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Black Holes
ljk4-1
post Feb 16 2006, 03:49 PM
Post #46


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Astrophysics, abstract
astro-ph/0602307

From: Rob Fender [view email]

Date: Tue, 14 Feb 2006 12:08:04 GMT (61kb)

A transient relativistic radio jet from Cygnus X-1

Authors: R.P. Fender (Southampton), A.M.Stirling (Manchester), R.E. Spencer (Manchester), I. Brown (Manchester), G.G. Pooley (MRAO), T.W.B. Muxlow (Manchester), J.C.A. Miller-Jones (Amsterdam)

Comments: Accepted for publication in MNRAS

We report the first observation of a transient relativistic jet from the canonical black hole candidate, Cygnus X-1, obtained with the Multi-Element Radio-Linked Interferometer Network (MERLIN). The jet was observed in only one of six epochs of MERLIN imaging of the source during a phase of repeated X-ray spectral transitions in 2004 Jan--Feb, and this epoch corresponded to the softest 1.5-12 keV X-ray spectrum. With only a single epoch revealing the jet, we cannot formally constrain its velocity. Nevertheless, several lines of reasoning suggest that the jet was probably launched 0.5-4.0 days before this brightening, corresponding to projected velocities of 0.2c < v_app < 1.6c, and an intrinsic velocity of > 0.3c. We also report the occurrence of a major radio flare from Cyg X-1, reaching a flux density of ~120 mJy at 15 GHz, and yet not associated with any resolvable radio emission, despite a concerted effort with MERLIN. We discuss the resolved jet in terms of the recently proposed 'unified model' for the disc-jet coupling in black hole X-ray binaries, and tentatively identify the 'jet line' for Cyg X-1. The source is consistent with the model in the sense that a steady jet appears to persist initially when the X-ray spectrum starts softening, and that once the spectral softening is complete the core radio emission is suppressed and transient ejecta / shock observed. However, there are some anomalies, and Cyg X-1 clearly does not behave like a normal black hole transient in progressing to the canonical soft / thermal state once the ejection event has happened.

http://arxiv.org/abs/astro-ph/0602307


--------------------
"After having some business dealings with men, I am occasionally chagrined,
and feel as if I had done some wrong, and it is hard to forget the ugly circumstance.
I see that such intercourse long continued would make one thoroughly prosaic, hard,
and coarse. But the longest intercourse with Nature, though in her rudest moods, does
not thus harden and make coarse. A hard, sensible man whom we liken to a rock is
indeed much harder than a rock. From hard, coarse, insensible men with whom I have
no sympathy, I go to commune with the rocks, whose hearts are comparatively soft."

- Henry David Thoreau, November 15, 1853

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ljk4-1
post Feb 17 2006, 09:07 PM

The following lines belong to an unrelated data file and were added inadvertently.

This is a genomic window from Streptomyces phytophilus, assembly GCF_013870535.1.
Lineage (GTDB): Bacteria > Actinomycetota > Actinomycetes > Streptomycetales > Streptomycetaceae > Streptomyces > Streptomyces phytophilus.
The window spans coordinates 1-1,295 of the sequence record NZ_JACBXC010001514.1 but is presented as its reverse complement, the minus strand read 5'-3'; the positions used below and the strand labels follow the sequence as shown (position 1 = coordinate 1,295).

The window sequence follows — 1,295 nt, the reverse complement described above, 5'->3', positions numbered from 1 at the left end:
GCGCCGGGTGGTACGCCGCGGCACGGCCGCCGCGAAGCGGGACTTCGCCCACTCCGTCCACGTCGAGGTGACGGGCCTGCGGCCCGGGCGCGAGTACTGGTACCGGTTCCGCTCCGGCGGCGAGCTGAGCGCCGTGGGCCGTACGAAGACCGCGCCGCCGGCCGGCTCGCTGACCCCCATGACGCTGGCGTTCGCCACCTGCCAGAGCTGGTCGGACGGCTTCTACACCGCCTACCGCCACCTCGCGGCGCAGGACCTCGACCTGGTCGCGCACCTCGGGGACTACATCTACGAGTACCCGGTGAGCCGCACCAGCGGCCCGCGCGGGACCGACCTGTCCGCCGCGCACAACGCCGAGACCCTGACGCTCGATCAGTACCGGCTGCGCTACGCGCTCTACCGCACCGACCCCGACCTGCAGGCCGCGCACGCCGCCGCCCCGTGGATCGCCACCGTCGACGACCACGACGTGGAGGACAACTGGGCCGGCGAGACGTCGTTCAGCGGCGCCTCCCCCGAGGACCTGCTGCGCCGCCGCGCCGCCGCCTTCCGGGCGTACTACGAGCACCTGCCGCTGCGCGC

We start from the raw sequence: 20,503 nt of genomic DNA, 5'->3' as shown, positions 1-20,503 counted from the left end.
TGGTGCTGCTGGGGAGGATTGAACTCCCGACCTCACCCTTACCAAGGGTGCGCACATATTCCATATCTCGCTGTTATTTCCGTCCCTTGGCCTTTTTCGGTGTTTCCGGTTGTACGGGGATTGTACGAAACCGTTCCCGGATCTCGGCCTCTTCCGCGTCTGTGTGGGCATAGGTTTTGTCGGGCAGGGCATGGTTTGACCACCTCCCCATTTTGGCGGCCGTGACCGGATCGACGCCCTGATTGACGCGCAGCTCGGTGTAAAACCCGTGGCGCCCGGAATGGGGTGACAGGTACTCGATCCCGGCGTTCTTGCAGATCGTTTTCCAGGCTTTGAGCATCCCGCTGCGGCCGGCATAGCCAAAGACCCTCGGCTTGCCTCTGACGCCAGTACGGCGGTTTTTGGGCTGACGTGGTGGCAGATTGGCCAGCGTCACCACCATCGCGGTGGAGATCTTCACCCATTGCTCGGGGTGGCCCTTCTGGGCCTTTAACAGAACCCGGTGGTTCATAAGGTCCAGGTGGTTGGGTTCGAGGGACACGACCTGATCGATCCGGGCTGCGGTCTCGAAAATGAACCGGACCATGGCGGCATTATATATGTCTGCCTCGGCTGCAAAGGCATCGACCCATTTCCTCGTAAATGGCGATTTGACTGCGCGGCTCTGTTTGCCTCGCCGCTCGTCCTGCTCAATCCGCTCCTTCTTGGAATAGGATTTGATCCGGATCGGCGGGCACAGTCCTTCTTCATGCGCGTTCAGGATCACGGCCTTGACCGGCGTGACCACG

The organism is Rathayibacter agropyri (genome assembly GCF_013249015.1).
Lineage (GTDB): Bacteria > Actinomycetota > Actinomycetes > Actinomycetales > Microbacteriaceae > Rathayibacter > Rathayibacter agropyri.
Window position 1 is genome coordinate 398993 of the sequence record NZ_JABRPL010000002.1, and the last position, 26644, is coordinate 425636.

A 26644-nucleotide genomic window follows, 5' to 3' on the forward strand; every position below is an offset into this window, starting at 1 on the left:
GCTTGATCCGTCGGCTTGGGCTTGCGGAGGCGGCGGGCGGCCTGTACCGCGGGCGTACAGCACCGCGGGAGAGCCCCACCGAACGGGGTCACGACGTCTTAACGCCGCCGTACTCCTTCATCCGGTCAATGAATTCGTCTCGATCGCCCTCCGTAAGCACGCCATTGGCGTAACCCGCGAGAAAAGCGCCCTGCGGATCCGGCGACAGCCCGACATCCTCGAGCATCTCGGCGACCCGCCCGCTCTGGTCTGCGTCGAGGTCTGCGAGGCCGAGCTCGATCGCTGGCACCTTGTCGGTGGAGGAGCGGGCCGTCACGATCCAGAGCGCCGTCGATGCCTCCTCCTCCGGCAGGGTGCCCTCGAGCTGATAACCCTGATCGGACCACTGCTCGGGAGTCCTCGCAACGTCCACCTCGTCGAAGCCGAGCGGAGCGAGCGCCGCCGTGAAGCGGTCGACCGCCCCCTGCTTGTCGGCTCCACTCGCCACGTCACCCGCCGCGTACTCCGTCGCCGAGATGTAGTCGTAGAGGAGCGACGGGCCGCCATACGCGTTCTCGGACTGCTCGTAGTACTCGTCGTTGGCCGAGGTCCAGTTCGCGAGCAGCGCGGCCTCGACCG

Post #47


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Astrophysics, abstract
astro-ph/0602363

From: Mitchell C. Begelman [view email]

Date: Thu, 16 Feb 2006 12:23:24 GMT (31kb)

Formation of Supermassive Black Holes by Direct Collapse in Pregalactic Halos

Authors: Mitchell C. Begelman, Marta Volonteri, Martin J. Rees

Comments: 10 pages, 2 figures, submitted to Monthly Notices of the Royal Astronomical Society

We describe a mechanism by which supermassive black holes can form directly in the nuclei of protogalaxies, without the need for seed black holes left over from early star formation. Self-gravitating gas in dark matter halos can lose angular momentum rapidly via runaway, global dynamical instabilities, the so-called "bars within bars" mechanism. This leads to the rapid buildup of a dense, self-gravitating core supported by gas pressure - surrounded by a radiation pressure-dominated envelope - which gradually contracts and is compressed further by subsequent infall. These conditions lead to such high temperatures in the central region that the gas cools catastrophically by thermal neutrino emission, leading to the formation and rapid growth of a central black hole.

We estimate the initial mass and growth rate of the black hole for typical conditions in metal-free halos with T_vir ~ 10^4 K, which are the first to be susceptible to runaway infall. The initial black hole should have a mass of <~ 20 solar masses, but in principle could grow at a super-Eddington rate until it reaches ~ 10^4-10^6 solar masses. Rapid growth may be limited by feedback from the accretion process and/or disruption of the mass supply by star formation or halo mergers. Even if super-Eddington growth stops at ~10^3-10^4 solar masses, this process would give black holes ample time to attain quasar-size masses by a redshift of 6, and could also provide the seeds for all supermassive black holes seen in the present universe.

http://arxiv.org/abs/astro-ph/0602363


--------------------
"After having some business dealings with men, I am occasionally chagrined,
and feel as if I had done some wrong, and it is hard to forget the ugly circumstance.
I see that such intercourse long continued would make one thoroughly prosaic, hard,
and coarse. But the longest intercourse with Nature, though in her rudest moods, does
not thus harden and make coarse. A hard, sensible man whom we liken to a rock is
indeed much harder than a rock. From hard, coarse, insensible men with whom I have